Steel and Aluminum Tariffs: What This Means for Canada

While Canada and Mexico originally received an indefinite exemption from the steel and aluminum tariffs proposed by President Trump, a new presidential order added a number countries to the exemption list, along with a May 1st expiry date for all exemptions. Every country seeking a permanent exemption is being asked to negotiate separate arrangements with the U.S.  In the case of Canada and Mexico, the U.S. is explicitly tying the issue to the North American Free Trade Agreement (NAFTA).  Coincidentally, the original expiry date coincides with the last date for finalizing a new NAFTA this year.  Due to pressure from Canada and Mexico, President Trump has delayed their expiration to June 1st while he finalizes NAFTA deals.  If the exemption expires on June 1st, what does this mean for Canada?

Canada’s Economy

Canada exports nearly 90 percent of its steel to the United States, while it accounts for 16 percent of all U.S. steel imports, the most of any country. It also accounts for 41 percent of America’s aluminum imports.  Putting a 25 percent tariff on steel and 10 percent tariff on aluminum should make goods in other sectors, such as auto, defense and aerospace, more expensive to produce and pricier to buy. If that happens, both companies and consumers may spend less in other areas, which could start a ripple effect to other sectors.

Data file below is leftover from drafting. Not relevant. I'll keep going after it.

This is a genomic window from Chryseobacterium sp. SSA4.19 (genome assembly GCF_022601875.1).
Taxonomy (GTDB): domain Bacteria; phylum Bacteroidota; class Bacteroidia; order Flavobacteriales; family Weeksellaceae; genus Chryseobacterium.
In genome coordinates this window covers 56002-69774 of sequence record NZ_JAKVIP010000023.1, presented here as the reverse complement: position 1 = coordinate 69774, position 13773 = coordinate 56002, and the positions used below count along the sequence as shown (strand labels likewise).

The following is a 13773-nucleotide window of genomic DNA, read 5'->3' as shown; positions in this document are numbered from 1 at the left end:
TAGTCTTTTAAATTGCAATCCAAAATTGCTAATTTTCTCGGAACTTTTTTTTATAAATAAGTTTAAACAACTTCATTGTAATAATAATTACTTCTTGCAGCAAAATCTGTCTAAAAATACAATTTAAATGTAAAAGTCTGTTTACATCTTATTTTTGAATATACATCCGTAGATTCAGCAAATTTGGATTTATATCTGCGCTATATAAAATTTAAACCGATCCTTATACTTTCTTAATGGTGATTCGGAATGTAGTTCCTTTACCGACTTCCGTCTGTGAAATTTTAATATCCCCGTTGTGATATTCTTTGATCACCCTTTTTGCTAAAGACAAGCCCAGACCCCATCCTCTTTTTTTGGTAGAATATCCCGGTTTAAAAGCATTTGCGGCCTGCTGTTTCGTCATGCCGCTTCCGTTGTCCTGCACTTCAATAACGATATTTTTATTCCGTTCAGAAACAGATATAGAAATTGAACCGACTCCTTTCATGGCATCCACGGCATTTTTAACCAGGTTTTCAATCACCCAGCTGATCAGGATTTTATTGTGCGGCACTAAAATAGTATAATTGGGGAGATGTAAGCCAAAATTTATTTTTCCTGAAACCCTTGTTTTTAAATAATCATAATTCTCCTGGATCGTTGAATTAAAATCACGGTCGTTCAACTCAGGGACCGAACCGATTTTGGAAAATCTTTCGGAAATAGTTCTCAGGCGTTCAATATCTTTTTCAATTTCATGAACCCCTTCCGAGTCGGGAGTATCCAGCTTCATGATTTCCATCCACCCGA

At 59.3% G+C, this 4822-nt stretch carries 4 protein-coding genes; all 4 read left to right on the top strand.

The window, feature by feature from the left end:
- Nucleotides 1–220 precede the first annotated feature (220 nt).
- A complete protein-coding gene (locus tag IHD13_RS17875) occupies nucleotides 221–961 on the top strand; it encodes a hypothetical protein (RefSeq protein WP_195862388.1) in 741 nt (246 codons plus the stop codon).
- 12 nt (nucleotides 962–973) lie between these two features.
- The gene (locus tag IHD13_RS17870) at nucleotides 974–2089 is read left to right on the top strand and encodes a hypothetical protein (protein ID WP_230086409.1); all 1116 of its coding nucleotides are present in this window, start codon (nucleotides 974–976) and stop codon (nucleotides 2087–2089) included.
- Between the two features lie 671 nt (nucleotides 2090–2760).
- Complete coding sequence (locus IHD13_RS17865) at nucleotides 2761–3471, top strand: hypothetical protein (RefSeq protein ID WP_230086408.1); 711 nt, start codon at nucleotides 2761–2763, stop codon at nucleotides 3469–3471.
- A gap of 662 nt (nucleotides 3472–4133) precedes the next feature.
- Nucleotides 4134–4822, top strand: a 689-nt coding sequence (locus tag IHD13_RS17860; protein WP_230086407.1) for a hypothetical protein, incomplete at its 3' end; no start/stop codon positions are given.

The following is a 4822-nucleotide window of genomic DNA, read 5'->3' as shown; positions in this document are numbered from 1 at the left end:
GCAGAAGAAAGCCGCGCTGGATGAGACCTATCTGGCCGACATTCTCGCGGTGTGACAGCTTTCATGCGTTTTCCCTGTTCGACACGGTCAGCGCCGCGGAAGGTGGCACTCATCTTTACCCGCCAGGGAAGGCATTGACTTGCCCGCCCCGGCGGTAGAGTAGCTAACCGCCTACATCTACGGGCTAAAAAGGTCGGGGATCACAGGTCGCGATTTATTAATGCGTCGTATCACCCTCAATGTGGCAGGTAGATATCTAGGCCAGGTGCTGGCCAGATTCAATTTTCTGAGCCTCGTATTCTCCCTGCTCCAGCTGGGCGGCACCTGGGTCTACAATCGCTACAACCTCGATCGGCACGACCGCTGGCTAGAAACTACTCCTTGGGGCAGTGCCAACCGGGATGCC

Trade in Canada

One of the biggest questions that everybody has is, how will tariffs affect NAFTA?  Unfortunately, this question likely won’t be answered any time in the foreseeable future.  US President Donald Trump recently tweeted, “We have large trade deficits with Mexico and Canada. NAFTA, which is under renegotiation right now, has been a bad deal for U.S.A. Massive relocation of companies & jobs. Tariffs on Steel and Aluminum will only come off if new & fair NAFTA agreement is signed. Also, Canada must treat our farmers much better.”

Connecting the removal of tariffs to NAFTA has not gone over well with Canada.  The Canadian Press released a statement from Canadian Foreign Affairs Minister Chrystia Freeland.  She stated that Canada will not be bullied or pressured by the United States as part of those talks. “These are two separate tracks and in the NAFTA negotiations Canada will not be subject to any type of pressure,” she said. “This episode has not changed our NAFTA negotiation position.”

What Can You Do?

Contact your Member of Parliament and urge commitment to maintain a strong trade relationship with the United States. Furthermore, it is imperative to advocate for permanent exemption from U.S. steel and aluminum tariffs, in efforts to avoid detrimental, economic harm to both Canada and the United States.

For more information on Canadian Foreign Affairs Minister Chrystia Freeland’s thoughts on the proposed tariffs, please click here.

For further information on the article, please contact Director of Government Relations – Alexis Strieker at